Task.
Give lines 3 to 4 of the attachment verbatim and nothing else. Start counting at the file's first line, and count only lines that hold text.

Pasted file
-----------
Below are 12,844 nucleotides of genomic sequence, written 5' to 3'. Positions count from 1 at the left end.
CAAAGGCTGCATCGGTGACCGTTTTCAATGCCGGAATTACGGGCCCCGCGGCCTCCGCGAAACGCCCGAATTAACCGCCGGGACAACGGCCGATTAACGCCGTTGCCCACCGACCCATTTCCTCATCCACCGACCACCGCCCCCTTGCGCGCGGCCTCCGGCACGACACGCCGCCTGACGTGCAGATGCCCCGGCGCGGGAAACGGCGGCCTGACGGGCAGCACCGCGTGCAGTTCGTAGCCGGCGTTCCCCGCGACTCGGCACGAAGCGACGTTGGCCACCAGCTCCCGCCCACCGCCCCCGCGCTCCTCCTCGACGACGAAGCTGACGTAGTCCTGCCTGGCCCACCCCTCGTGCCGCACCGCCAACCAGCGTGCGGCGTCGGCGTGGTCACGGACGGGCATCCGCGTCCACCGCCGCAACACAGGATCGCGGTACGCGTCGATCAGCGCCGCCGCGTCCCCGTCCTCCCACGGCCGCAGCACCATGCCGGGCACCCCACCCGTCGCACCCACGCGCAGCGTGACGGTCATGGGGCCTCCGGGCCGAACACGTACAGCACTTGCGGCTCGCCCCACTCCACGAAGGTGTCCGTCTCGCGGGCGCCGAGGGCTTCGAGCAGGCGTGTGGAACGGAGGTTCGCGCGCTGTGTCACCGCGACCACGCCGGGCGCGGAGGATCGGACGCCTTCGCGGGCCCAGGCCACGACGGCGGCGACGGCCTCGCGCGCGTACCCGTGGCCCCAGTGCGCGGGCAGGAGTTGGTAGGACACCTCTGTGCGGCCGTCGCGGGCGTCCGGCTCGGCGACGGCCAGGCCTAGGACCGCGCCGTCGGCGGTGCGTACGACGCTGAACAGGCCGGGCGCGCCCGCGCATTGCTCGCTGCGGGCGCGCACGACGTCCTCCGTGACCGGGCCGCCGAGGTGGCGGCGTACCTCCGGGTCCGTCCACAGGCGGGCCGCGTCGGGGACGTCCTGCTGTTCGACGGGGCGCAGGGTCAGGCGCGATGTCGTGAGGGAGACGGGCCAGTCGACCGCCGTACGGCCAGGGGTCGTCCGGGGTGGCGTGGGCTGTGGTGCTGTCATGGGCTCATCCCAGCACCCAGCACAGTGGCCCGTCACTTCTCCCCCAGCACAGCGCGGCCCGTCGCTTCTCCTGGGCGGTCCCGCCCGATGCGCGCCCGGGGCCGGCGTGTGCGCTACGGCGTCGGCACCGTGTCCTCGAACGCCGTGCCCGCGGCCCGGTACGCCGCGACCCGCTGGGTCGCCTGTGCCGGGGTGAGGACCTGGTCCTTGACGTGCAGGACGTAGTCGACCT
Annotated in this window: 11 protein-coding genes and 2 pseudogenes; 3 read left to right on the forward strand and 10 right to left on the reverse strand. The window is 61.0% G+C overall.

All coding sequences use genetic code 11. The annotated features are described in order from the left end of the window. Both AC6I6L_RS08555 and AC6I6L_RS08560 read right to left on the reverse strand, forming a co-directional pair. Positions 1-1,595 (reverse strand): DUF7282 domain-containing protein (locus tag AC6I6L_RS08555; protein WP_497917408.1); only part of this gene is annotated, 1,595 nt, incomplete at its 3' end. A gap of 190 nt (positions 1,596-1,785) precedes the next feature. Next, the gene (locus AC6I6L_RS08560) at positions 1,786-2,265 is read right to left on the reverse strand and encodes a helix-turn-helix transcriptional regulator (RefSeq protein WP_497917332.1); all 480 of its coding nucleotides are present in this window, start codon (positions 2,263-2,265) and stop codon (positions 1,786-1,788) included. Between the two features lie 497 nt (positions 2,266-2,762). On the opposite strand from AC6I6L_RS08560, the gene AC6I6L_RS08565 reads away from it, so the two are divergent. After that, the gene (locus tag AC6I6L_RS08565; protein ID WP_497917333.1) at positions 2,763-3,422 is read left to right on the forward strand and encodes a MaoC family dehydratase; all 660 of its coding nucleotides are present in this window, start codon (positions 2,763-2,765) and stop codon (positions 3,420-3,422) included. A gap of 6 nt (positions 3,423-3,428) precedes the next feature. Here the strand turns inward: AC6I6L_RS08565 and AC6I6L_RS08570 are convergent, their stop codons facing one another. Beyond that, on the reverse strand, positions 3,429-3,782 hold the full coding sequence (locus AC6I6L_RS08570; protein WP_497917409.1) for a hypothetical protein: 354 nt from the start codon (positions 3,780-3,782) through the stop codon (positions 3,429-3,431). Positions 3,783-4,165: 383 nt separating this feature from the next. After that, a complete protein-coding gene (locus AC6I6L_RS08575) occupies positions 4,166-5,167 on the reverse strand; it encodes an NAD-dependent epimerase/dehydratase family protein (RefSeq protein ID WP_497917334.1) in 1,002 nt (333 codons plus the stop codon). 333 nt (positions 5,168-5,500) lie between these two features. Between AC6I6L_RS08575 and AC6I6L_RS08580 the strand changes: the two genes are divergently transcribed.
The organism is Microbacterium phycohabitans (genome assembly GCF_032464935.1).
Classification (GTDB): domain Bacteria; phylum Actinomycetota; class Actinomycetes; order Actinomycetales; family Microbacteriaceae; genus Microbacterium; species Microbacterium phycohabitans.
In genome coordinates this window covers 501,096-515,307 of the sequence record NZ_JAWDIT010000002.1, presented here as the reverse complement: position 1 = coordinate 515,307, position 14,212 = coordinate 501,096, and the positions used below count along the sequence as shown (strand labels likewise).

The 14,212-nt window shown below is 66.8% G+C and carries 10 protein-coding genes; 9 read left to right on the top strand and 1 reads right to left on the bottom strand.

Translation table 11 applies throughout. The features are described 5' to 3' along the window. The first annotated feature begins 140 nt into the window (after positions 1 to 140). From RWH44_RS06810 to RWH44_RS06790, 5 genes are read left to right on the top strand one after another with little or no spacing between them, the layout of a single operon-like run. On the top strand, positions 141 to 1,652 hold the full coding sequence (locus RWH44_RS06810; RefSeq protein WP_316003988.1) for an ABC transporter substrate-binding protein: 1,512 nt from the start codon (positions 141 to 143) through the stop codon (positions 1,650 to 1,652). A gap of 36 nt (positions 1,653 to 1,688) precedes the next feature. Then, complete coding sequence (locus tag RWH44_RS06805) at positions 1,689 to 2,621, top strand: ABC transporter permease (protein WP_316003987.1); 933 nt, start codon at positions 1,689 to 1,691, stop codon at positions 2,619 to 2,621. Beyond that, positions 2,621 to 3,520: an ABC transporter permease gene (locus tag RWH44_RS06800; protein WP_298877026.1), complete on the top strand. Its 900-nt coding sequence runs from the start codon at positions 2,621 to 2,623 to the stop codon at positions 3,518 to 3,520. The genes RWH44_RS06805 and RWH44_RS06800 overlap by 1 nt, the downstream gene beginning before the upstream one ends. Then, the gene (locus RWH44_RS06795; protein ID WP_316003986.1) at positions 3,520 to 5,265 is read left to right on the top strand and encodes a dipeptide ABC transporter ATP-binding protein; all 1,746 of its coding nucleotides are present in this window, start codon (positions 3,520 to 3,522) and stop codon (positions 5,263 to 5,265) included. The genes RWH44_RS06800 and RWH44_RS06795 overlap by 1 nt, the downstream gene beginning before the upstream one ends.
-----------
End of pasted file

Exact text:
Annotated in this window: 11 protein-coding genes and 2 pseudogenes; 3 read left to right on the forward strand and 10 right to left on the reverse strand. The window is 61.0% G+C overall.

All coding sequences use genetic code 11. The annotated features are described in order from the left end of the window. Both AC6I6L_RS08555 and AC6I6L_RS08560 read right to left on the reverse strand, forming a co-directional pair. Positions 1-1,595 (reverse strand): DUF7282 domain-containing protein (locus tag AC6I6L_RS08555; protein WP_497917408.1); only part of this gene is annotated, 1,595 nt, incomplete at its 3' end. A gap of 190 nt (positions 1,596-1,785) precedes the next feature. Next, the gene (locus AC6I6L_RS08560) at positions 1,786-2,265 is read right to left on the reverse strand and encodes a helix-turn-helix transcriptional regulator (RefSeq protein WP_497917332.1); all 480 of its coding nucleotides are present in this window, start codon (positions 2,263-2,265) and stop codon (positions 1,786-1,788) included. Between the two features lie 497 nt (positions 2,266-2,762). On the opposite strand from AC6I6L_RS08560, the gene AC6I6L_RS08565 reads away from it, so the two are divergent. After that, the gene (locus tag AC6I6L_RS08565; protein ID WP_497917333.1) at positions 2,763-3,422 is read left to right on the forward strand and encodes a MaoC family dehydratase; all 660 of its coding nucleotides are present in this window, start codon (positions 2,763-2,765) and stop codon (positions 3,420-3,422) included. A gap of 6 nt (positions 3,423-3,428) precedes the next feature. Here the strand turns inward: AC6I6L_RS08565 and AC6I6L_RS08570 are convergent, their stop codons facing one another. Beyond that, on the reverse strand, positions 3,429-3,782 hold the full coding sequence (locus AC6I6L_RS08570; protein WP_497917409.1) for a hypothetical protein: 354 nt from the start codon (positions 3,780-3,782) through the stop codon (positions 3,429-3,431). Positions 3,783-4,165: 383 nt separating this feature from the next. After that, a complete protein-coding gene (locus AC6I6L_RS08575) occupies positions 4,166-5,167 on the reverse strand; it encodes an NAD-dependent epimerase/dehydratase family protein (RefSeq protein ID WP_497917334.1) in 1,002 nt (333 codons plus the stop codon). 333 nt (positions 5,168-5,500) lie between these two features. Between AC6I6L_RS08575 and AC6I6L_RS08580 the strand changes: the two genes are divergently transcribed.